Court: Stepfather still a dad after divorce

Seattle attorney Matthew Bergman argued that the parent-child relationship—not the parents’ split-up—is what counts

Published in 2019 Washington Super Lawyers Magazine

To Jo LeFebvre, Marvin Leren was simply her dad. Leren, who became her stepfather when she was 3 years old, would later walk her down the aisle and, throughout his life, would travel and share holiday dinners with her. But Leren, who contracted mesothelioma after decades of working around asbestos, died in 2015 in the midst of a lawsuit involving his illness, and the company he was suing said it shouldn’t have to pay LeFebvre the $975,000 awarded to his estate by the jury.

Why? Because LeFebvre’s mom and Leren divorced while she was in college, so Elementis Chemical contended that she was no longer Leren’s stepdaughter. Leren named LeFebvre as a beneficiary in his will, but under Washington law, wrongful-death suits can be brought only by spouses, children, stepchildren and dependent siblings.

Matthew Bergman, who practices at Bergman Draper Oslund in Seattle, believed the relationship between LeFebvre and Leren—not the divorce—was what should matter. He represented LeFebvre, 53, both at trial court and at the Washington State Court of Appeals. In late May, the appeals court ruled for LeFebvre. Had LeFebvre and Leren not been so close, Bergman says, the ruling might have gone differently.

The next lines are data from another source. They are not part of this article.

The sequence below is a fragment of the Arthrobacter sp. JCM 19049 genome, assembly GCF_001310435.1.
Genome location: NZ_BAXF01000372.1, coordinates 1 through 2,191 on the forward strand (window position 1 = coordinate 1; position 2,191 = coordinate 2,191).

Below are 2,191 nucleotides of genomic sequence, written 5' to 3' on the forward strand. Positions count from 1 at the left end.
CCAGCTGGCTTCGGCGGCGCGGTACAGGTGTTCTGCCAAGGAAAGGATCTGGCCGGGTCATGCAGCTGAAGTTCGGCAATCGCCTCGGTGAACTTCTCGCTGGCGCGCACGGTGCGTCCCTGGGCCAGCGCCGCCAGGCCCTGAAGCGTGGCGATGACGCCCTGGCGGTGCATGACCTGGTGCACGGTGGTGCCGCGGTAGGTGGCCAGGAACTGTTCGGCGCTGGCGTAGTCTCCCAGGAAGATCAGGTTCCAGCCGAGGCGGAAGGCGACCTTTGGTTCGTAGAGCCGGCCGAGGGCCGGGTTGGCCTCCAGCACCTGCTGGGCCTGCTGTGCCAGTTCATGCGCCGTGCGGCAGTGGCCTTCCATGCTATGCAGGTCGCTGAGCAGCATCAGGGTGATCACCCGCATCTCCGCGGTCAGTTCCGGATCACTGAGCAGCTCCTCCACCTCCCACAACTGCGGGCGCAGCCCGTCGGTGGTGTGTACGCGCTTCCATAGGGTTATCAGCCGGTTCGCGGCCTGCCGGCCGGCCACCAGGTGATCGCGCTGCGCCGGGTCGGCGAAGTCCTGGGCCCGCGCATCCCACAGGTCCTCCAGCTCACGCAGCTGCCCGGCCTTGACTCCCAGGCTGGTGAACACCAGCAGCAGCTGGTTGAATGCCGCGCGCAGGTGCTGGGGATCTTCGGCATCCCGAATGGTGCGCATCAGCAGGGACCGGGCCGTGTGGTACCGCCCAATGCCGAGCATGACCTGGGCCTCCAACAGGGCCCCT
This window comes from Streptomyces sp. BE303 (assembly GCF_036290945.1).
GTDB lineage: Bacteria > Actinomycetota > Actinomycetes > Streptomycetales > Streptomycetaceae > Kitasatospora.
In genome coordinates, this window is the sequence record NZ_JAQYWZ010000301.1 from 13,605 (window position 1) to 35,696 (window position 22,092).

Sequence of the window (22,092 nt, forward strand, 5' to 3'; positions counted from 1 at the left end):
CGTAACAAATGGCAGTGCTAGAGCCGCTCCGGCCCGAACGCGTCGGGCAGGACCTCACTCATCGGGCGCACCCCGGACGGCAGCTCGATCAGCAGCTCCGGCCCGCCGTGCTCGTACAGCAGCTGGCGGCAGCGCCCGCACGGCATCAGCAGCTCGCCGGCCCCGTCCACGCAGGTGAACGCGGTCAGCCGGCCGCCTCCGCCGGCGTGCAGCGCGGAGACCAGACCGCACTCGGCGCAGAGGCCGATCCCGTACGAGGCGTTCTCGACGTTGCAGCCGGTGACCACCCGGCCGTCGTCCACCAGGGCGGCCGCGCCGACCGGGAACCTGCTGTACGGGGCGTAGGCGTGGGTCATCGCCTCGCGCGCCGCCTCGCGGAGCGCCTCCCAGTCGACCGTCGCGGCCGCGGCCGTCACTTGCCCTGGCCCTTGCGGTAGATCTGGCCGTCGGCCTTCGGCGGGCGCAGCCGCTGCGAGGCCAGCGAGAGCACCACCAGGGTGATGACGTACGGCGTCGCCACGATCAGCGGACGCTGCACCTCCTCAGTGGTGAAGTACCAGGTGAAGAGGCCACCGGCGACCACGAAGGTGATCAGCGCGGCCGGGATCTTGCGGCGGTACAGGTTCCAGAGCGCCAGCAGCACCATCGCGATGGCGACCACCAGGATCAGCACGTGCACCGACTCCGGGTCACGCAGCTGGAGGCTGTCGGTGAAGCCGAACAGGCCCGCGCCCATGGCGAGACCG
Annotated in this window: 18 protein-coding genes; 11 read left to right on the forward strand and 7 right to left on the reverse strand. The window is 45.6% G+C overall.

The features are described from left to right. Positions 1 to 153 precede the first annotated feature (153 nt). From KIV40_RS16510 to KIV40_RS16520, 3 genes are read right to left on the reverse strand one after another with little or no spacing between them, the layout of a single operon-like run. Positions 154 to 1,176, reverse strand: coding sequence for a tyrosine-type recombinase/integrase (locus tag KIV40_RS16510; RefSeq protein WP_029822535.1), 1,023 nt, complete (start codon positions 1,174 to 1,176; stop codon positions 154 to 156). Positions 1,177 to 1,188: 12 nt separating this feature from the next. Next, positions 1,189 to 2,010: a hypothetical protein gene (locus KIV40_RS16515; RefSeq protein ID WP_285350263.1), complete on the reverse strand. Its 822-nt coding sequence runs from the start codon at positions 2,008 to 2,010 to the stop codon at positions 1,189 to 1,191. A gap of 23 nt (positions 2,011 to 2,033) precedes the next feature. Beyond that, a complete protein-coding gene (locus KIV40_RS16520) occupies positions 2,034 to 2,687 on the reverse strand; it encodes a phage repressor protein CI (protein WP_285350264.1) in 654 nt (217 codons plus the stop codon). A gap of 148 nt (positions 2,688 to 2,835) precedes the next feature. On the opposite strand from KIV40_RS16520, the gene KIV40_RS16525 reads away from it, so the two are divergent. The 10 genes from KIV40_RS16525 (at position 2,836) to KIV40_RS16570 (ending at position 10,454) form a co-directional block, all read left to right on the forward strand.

“The relationship between Jo and her step dad figured prominently in the Court of Appeals’ opinion,” Bergman says. “So far as we know, this is the first verdict and ruling that recognizes the legal bond between stepparent and stepchild beyond the divorce of the parents.”

The other issue of contention was whether Elementis was the legal successor of the original company, Benson Chemical. The appeals court ruled that it was. Leren worked for 20 years at Z-Brick in Ballard, which was supplied with asbestos by Benson.

Observes Bergman, “This opinion upholds the legal principle that the love between parent and child is basic and everlasting and that the parenteral relationship is sustaining, even when the marriage is not.”

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